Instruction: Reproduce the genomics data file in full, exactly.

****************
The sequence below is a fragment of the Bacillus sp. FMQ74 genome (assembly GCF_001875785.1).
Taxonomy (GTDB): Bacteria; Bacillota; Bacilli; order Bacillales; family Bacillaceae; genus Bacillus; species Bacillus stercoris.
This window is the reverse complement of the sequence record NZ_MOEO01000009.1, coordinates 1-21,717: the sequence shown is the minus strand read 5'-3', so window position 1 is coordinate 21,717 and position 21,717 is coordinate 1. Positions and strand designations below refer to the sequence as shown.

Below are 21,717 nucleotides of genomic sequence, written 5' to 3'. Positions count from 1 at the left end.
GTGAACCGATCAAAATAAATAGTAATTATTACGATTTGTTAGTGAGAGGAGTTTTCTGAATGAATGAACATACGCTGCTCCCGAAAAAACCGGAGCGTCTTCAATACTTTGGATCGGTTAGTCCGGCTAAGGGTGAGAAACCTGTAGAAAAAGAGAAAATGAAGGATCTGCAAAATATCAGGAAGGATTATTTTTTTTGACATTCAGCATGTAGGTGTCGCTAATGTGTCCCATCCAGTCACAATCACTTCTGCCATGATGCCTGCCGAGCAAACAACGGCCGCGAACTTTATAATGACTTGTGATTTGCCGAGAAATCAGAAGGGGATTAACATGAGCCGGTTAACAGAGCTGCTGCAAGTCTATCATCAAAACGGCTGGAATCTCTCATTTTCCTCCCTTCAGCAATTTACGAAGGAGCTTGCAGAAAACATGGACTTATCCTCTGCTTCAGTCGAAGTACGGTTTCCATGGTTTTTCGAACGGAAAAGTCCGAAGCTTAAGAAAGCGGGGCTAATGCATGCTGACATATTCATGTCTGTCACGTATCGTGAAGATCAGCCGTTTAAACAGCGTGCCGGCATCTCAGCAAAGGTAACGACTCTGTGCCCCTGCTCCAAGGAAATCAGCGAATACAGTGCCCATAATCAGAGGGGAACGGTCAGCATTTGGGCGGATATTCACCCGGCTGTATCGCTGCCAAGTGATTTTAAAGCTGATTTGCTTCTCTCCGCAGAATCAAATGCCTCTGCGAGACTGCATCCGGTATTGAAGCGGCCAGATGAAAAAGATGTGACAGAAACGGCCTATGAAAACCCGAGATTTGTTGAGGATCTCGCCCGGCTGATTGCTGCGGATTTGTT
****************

The sequence below is a fragment of the Bacillus sp. FMQ74 genome (assembly GCF_001875785.1).
Taxonomy (GTDB): Bacteria; Bacillota; Bacilli; order Bacillales; family Bacillaceae; genus Bacillus; species Bacillus stercoris.
This window is the reverse complement of the sequence record NZ_MOEO01000009.1, coordinates 1-21,717: the sequence shown is the minus strand read 5'-3', so window position 1 is coordinate 21,717 and position 21,717 is coordinate 1. Positions and strand designations below refer to the sequence as shown.

Below are 21,717 nucleotides of genomic sequence, written 5' to 3'. Positions count from 1 at the left end.
GTGAACCGATCAAAATAAATAGTAATTATTACGATTTGTTAGTGAGAGGAGTTTTCTGAATGAATGAACATACGCTGCTCCCGAAAAAACCGGAGCGTCTTCAATACTTTGGATCGGTTAGTCCGGCTAAGGGTGAGAAACCTGTAGAAAAAGAGAAAATGAAGGATCTGCAAAATATCAGGAAGGATTATTTTTTTTGACATTCAGCATGTAGGTGTCGCTAATGTGTCCCATCCAGTCACAATCACTTCTGCCATGATGCCTGCCGAGCAAACAACGGCCGCGAACTTTATAATGACTTGTGATTTGCCGAGAAATCAGAAGGGGATTAACATGAGCCGGTTAACAGAGCTGCTGCAAGTCTATCATCAAAACGGCTGGAATCTCTCATTTTCCTCCCTTCAGCAATTTACGAAGGAGCTTGCAGAAAACATGGACTTATCCTCTGCTTCAGTCGAAGTACGGTTTCCATGGTTTTTCGAACGGAAAAGTCCGAAGCTTAAGAAAGCGGGGCTAATGCATGCTGACATATTCATGTCTGTCACGTATCGTGAAGATCAGCCGTTTAAACAGCGTGCCGGCATCTCAGCAAAGGTAACGACTCTGTGCCCCTGCTCCAAGGAAATCAGCGAATACAGTGCCCATAATCAGAGGGGAACGGTCAGCATTTGGGCGGATATTCACCCGGCTGTATCGCTGCCAAGTGATTTTAAAGCTGATTTGCTTCTCTCCGCAGAATCAAATGCCTCTGCGAGACTGCATCCGGTATTGAAGCGGCCAGATGAAAAAGATGTGACAGAAACGGCCTATGAAAACCCGAGATTTGTTGAGGATCTCGCCCGGCTGATTGCTGCGGATTTGTT